Last year an epidemic of Ebola erupted in West Africa. The story about the epidemic in the US largely alternated between the fears of the disease coming to these shores and the heroic work of American healthcare workers overseas. Largely missing from the narrative was the perspective of the people from Liberia, Sierra Leone and Guinea and any analysis of the roots of the outbreak in global political and economic policies that have decimated health systems across the region. How does the way we think about equity and justice in health affect health in Africa and across the world and set the stage for epidemic such as the one we've seen emerge over the past year?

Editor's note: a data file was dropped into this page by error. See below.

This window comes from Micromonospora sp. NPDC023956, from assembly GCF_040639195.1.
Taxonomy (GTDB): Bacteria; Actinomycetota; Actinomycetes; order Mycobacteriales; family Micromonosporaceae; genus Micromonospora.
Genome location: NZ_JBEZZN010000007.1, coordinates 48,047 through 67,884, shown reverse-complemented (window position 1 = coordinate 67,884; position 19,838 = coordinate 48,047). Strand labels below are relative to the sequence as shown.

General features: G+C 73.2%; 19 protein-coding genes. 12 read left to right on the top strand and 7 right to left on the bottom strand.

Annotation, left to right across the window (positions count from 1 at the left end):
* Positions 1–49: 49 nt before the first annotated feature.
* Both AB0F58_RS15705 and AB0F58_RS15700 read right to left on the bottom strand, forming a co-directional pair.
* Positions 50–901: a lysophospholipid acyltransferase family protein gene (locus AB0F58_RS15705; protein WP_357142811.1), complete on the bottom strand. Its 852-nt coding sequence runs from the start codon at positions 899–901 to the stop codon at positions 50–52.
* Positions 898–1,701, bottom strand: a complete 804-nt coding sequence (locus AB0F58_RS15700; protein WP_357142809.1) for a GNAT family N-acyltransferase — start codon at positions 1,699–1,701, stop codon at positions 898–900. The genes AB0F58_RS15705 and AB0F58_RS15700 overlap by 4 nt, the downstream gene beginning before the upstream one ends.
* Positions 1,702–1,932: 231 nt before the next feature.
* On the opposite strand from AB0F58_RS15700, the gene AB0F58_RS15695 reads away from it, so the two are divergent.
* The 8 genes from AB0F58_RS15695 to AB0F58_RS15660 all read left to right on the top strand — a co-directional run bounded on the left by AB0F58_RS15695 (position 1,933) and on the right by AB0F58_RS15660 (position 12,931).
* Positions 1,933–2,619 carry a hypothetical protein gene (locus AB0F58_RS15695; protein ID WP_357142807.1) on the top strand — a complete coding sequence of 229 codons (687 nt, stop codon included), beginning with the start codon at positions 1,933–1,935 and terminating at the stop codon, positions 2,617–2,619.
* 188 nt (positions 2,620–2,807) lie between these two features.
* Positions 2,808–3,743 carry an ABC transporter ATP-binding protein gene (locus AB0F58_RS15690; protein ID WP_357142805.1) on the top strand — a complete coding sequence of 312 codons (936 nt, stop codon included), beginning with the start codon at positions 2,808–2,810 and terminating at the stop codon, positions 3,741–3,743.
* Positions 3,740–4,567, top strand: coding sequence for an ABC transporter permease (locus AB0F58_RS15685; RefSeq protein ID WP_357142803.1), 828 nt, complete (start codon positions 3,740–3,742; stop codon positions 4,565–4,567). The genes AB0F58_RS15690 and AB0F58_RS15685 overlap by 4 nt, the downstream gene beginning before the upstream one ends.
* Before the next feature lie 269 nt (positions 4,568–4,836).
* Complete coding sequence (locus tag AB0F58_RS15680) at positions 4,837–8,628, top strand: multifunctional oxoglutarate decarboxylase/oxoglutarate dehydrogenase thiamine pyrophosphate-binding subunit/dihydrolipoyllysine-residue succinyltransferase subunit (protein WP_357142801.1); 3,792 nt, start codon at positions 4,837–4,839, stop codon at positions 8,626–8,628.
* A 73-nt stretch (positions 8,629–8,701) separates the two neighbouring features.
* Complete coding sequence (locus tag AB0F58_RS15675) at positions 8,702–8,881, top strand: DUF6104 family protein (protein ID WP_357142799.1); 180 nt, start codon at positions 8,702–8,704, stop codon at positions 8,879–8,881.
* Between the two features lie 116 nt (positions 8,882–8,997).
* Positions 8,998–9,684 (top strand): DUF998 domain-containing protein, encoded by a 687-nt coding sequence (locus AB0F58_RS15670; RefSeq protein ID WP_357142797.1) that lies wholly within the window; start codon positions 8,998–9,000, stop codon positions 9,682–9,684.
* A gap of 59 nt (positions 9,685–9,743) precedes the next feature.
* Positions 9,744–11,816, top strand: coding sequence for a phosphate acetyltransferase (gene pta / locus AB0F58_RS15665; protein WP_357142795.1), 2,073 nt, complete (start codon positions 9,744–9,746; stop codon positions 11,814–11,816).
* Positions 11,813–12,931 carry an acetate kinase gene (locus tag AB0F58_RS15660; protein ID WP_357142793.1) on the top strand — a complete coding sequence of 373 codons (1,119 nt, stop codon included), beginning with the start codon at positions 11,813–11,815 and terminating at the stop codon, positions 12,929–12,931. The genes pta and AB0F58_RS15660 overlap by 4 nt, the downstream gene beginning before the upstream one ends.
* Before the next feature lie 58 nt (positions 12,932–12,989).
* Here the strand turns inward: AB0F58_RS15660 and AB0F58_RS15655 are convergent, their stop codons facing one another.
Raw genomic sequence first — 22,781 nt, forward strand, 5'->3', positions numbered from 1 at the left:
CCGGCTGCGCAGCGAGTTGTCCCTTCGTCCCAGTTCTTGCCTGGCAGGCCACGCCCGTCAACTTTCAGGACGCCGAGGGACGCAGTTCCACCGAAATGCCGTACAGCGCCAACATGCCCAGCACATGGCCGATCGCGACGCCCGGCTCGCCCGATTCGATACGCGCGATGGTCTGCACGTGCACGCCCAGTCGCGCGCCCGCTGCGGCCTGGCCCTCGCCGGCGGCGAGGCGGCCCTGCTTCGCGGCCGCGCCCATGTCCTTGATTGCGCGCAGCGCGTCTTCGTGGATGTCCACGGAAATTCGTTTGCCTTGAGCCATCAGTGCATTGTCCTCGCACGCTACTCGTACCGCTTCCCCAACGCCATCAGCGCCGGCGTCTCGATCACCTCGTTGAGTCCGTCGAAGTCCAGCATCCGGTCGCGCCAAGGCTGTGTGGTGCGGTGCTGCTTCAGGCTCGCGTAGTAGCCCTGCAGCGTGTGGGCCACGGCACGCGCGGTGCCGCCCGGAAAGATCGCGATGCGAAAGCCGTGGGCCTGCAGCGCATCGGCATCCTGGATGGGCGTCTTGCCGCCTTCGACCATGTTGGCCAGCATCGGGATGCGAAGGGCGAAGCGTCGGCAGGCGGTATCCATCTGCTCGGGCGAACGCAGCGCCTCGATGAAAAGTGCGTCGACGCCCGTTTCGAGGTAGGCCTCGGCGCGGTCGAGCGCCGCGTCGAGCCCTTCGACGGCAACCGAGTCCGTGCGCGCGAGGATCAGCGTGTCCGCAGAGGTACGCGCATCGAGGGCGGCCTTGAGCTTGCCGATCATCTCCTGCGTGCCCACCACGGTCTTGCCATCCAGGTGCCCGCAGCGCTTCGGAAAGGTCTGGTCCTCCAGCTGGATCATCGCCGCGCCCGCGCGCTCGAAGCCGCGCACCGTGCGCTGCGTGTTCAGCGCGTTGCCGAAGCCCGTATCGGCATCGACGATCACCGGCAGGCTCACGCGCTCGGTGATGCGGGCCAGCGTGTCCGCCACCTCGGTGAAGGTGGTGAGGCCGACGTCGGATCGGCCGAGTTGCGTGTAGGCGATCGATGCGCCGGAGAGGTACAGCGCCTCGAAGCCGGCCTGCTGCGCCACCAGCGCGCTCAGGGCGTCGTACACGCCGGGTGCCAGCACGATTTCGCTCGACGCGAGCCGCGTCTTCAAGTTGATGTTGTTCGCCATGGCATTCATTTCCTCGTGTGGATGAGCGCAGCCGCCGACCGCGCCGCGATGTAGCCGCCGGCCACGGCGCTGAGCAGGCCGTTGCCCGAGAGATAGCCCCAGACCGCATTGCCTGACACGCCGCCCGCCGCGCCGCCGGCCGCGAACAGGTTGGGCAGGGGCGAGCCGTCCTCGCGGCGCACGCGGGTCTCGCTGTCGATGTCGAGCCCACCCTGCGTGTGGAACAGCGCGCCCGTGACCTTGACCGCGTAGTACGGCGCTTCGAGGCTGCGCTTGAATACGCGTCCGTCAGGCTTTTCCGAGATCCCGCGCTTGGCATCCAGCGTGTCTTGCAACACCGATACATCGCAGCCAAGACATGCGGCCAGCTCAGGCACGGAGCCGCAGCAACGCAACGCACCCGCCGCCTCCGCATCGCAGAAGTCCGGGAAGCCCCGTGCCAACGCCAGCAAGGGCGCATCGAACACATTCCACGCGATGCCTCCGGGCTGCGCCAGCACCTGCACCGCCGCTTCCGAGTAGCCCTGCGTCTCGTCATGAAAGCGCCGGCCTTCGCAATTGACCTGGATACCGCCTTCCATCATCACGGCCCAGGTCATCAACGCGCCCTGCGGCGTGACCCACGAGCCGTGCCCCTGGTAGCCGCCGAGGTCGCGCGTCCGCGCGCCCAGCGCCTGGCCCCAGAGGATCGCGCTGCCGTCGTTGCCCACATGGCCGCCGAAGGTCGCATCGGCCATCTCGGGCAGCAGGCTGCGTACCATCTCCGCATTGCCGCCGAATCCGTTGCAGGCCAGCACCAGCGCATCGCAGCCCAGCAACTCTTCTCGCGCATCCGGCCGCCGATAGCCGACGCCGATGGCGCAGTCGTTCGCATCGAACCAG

Moderator Gregg Gonsalves - Co-director of the Yale Global Health Justice Partnership
Chernor Bah - Associate at the Population Council, Co-Founder of A World at School and of the Salone Adolescent Girls Network in Sierra Leone
Ashoka Mukpo - Journalist and researcher Adia Benton Assistant Professor of Anthropology, Brown University
Francisco Perez - Former Business Development Program Manager, Catholic Relief Services